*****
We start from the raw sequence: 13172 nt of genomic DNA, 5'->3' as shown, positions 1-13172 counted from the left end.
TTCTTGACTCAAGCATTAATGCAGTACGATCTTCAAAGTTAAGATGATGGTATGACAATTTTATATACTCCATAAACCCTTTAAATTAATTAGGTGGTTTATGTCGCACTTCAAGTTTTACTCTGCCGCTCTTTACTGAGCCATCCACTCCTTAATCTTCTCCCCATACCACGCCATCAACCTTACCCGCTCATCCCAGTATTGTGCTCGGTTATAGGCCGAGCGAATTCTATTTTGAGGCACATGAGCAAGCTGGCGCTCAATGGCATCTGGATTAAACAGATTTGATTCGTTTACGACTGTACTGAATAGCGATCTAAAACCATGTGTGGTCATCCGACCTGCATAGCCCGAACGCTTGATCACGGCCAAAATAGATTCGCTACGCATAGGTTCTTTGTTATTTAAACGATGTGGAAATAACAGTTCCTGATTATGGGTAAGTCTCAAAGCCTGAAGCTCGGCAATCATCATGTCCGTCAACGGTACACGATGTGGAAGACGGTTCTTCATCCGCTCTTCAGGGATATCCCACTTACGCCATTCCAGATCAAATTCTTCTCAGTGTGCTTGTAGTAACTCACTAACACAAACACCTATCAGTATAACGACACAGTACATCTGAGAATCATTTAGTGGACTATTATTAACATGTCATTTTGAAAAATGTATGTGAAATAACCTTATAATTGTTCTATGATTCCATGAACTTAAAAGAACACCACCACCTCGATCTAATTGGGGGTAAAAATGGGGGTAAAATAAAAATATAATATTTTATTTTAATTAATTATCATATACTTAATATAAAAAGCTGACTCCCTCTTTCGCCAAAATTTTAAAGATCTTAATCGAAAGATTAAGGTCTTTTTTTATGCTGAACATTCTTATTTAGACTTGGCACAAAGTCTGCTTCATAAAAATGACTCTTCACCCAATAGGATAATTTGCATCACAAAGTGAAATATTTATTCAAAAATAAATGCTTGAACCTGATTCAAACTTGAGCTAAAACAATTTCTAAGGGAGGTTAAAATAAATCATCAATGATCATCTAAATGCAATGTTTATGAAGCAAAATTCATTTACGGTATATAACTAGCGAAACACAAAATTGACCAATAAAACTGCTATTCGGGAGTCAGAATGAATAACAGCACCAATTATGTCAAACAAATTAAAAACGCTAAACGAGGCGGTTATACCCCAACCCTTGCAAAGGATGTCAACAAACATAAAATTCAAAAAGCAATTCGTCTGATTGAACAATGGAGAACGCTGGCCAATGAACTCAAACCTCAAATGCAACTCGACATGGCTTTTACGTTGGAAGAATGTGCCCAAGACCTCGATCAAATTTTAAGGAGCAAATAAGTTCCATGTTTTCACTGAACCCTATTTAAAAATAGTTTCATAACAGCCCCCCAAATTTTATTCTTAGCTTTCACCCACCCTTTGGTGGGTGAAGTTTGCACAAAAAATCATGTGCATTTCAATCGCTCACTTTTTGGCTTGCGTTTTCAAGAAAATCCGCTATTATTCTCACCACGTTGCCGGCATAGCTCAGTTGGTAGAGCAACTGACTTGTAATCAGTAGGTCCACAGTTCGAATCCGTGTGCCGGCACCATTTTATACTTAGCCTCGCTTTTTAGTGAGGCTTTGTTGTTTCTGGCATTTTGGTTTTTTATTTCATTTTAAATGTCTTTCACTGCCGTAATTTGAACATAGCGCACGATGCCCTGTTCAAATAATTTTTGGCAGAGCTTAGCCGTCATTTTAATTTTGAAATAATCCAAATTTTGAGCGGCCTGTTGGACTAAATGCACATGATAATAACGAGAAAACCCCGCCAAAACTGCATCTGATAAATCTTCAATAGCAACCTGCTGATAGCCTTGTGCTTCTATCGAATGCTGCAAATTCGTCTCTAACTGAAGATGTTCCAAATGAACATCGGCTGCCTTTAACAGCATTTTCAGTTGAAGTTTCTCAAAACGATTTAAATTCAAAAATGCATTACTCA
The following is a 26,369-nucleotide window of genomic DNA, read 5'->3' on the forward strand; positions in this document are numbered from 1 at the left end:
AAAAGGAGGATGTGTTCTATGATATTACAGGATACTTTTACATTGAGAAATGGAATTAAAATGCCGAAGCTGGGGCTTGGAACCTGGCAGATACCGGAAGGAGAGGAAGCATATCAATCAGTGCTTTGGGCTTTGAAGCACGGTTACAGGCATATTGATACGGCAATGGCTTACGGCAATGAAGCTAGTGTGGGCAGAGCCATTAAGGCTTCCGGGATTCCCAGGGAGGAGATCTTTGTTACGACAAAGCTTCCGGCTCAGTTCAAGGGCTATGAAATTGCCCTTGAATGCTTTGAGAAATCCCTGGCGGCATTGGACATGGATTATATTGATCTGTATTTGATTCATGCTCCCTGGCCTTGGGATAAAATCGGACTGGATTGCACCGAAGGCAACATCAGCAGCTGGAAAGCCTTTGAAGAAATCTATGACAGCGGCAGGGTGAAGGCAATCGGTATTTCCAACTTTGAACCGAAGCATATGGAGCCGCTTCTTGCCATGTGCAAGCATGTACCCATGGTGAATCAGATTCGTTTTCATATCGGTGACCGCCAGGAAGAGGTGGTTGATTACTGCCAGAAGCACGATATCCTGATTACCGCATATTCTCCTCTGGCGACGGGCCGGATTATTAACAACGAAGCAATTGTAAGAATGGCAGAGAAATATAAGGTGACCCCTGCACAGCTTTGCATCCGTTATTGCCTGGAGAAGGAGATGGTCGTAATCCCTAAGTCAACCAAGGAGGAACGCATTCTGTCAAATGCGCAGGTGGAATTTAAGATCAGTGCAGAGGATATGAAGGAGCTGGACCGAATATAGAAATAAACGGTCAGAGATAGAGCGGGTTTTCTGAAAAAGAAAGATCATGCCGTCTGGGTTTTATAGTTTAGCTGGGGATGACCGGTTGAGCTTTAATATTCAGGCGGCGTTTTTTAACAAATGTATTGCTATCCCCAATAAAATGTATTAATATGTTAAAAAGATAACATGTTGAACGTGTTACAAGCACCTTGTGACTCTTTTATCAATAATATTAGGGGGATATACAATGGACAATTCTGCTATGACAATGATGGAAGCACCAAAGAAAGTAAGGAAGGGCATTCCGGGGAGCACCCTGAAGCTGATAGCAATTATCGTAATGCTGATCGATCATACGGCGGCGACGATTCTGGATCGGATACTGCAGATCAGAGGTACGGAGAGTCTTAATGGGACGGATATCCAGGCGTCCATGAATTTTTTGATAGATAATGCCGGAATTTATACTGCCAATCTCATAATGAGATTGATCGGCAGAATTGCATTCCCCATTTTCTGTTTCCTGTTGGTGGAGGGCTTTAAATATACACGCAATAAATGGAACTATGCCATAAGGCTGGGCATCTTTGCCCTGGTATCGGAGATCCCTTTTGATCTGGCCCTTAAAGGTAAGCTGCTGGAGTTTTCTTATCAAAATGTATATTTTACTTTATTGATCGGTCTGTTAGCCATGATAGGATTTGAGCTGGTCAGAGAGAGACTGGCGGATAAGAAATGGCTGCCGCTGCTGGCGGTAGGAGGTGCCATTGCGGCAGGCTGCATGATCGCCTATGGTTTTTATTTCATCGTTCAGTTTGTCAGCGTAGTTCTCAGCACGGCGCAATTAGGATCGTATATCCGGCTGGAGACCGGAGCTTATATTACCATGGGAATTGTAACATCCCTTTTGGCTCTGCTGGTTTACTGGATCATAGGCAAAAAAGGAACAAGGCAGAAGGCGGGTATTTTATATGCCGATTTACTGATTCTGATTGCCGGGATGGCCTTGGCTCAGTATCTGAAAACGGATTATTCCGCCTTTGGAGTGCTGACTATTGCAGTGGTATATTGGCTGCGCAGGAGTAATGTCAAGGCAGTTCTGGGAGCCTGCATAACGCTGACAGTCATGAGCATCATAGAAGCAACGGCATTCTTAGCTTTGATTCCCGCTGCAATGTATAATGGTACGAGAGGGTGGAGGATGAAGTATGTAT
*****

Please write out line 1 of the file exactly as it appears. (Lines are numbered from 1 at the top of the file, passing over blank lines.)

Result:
We start from the raw sequence: 13172 nt of genomic DNA, 5'->3' as shown, positions 1-13172 counted from the left end.